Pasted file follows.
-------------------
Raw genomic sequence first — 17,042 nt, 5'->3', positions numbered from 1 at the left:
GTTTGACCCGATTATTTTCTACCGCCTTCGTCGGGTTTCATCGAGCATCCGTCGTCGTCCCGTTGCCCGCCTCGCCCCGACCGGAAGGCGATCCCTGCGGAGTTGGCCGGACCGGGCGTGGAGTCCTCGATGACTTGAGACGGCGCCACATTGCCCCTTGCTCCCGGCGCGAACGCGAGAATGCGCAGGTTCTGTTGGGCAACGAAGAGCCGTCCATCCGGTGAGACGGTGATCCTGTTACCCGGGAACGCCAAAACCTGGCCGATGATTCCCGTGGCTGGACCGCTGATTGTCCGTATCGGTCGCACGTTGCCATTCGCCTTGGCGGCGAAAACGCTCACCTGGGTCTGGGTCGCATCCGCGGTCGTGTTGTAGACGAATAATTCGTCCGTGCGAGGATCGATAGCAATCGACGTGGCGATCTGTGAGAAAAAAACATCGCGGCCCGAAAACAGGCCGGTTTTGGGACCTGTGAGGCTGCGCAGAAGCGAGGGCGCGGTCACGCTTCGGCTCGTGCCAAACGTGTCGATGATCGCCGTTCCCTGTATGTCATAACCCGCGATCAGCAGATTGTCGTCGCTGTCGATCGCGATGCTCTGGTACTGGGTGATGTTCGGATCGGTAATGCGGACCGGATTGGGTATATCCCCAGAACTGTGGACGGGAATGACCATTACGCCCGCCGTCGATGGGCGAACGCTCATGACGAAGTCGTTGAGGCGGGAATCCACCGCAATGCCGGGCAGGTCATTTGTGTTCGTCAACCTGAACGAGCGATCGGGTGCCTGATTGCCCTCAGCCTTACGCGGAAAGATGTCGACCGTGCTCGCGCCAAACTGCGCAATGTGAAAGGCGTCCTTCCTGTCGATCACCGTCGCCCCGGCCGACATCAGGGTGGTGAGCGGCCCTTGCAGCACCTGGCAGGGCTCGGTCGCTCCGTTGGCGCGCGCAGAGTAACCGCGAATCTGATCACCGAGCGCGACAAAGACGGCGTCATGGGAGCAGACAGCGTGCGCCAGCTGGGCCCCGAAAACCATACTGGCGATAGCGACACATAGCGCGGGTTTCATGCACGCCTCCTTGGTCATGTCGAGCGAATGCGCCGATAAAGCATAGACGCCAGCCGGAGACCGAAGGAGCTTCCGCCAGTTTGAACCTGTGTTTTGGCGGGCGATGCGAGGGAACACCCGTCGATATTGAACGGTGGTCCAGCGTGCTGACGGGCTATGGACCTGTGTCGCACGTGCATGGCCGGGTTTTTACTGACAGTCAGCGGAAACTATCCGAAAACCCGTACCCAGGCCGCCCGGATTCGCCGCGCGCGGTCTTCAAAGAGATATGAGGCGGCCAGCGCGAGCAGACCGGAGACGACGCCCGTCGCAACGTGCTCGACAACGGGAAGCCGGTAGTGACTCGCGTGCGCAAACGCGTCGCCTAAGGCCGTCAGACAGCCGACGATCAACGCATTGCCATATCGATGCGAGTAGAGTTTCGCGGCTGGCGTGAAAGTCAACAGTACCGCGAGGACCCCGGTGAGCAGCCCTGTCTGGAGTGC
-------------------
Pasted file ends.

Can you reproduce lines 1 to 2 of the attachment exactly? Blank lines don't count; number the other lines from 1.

Raw genomic sequence first — 17,042 nt, 5'->3', positions numbered from 1 at the left:
GTTTGACCCGATTATTTTCTACCGCCTTCGTCGGGTTTCATCGAGCATCCGTCGTCGTCCCGTTGCCCGCCTCGCCCCGACCGGAAGGCGATCCCTGCGGAGTTGGCCGGACCGGGCGTGGAGTCCTCGATGACTTGAGACGGCGCCACATTGCCCCTTGCTCCCGGCGCGAACGCGAGAATGCGCAGGTTCTGTTGGGCAACGAAGAGCCGTCCATCCGGTGAGACGGTGATCCTGTTACCCGGGAACGCCAAAACCTGGCCGATGATTCCCGTGGCTGGACCGCTGATTGTCCGTATCGGTCGCACGTTGCCATTCGCCTTGGCGGCGAAAACGCTCACCTGGGTCTGGGTCGCATCCGCGGTCGTGTTGTAGACGAATAATTCGTCCGTGCGAGGATCGATAGCAATCGACGTGGCGATCTGTGAGAAAAAAACATCGCGGCCCGAAAACAGGCCGGTTTTGGGACCTGTGAGGCTGCGCAGAAGCGAGGGCGCGGTCACGCTTCGGCTCGTGCCAAACGTGTCGATGATCGCCGTTCCCTGTATGTCATAACCCGCGATCAGCAGATTGTCGTCGCTGTCGATCGCGATGCTCTGGTACTGGGTGATGTTCGGATCGGTAATGCGGACCGGATTGGGTATATCCCCAGAACTGTGGACGGGAATGACCATTACGCCCGCCGTCGATGGGCGAACGCTCATGACGAAGTCGTTGAGGCGGGAATCCACCGCAATGCCGGGCAGGTCATTTGTGTTCGTCAACCTGAACGAGCGATCGGGTGCCTGATTGCCCTCAGCCTTACGCGGAAAGATGTCGACCGTGCTCGCGCCAAACTGCGCAATGTGAAAGGCGTCCTTCCTGTCGATCACCGTCGCCCCGGCCGACATCAGGGTGGTGAGCGGCCCTTGCAGCACCTGGCAGGGCTCGGTCGCTCCGTTGGCGCGCGCAGAGTAACCGCGAATCTGATCACCGAGCGCGACAAAGACGGCGTCATGGGAGCAGACAGCGTGCGCCAGCTGGGCCCCGAAAACCATACTGGCGATAGCGACACATAGCGCGGGTTTCATGCACGCCTCCTTGGTCATGTCGAGCGAATGCGCCGATAAAGCATAGACGCCAGCCGGAGACCGAAGGAGCTTCCGCCAGTTTGAACCTGTGTTTTGGCGGGCGATGCGAGGGAACACCCGTCGATATTGAACGGTGGTCCAGCGTGCTGACGGGCTATGGACCTGTGTCGCACGTGCATGGCCGGGTTTTTACTGACAGTCAGCGGAAACTATCCGAAAACCCGTACCCAGGCCGCCCGGATTCGCCGCGCGCGGTCTTCAAAGAGATATGAGGCGGCCAGCGCGAGCAGACCGGAGACGACGCCCGTCGCAACGTGCTCGACAACGGGAAGCCGGTAGTGACTCGCGTGCGCAAACGCGTCGCCTAAGGCCGTCAGACAGCCGACGATCAACGCATTGCCATATCGATGCGAGTAGAGTTTCGCGGCTGGCGTGAAAGTCAACAGTACCGCGAGGACCCCGGTGAGCAGCCCTGTCTGGAGTGC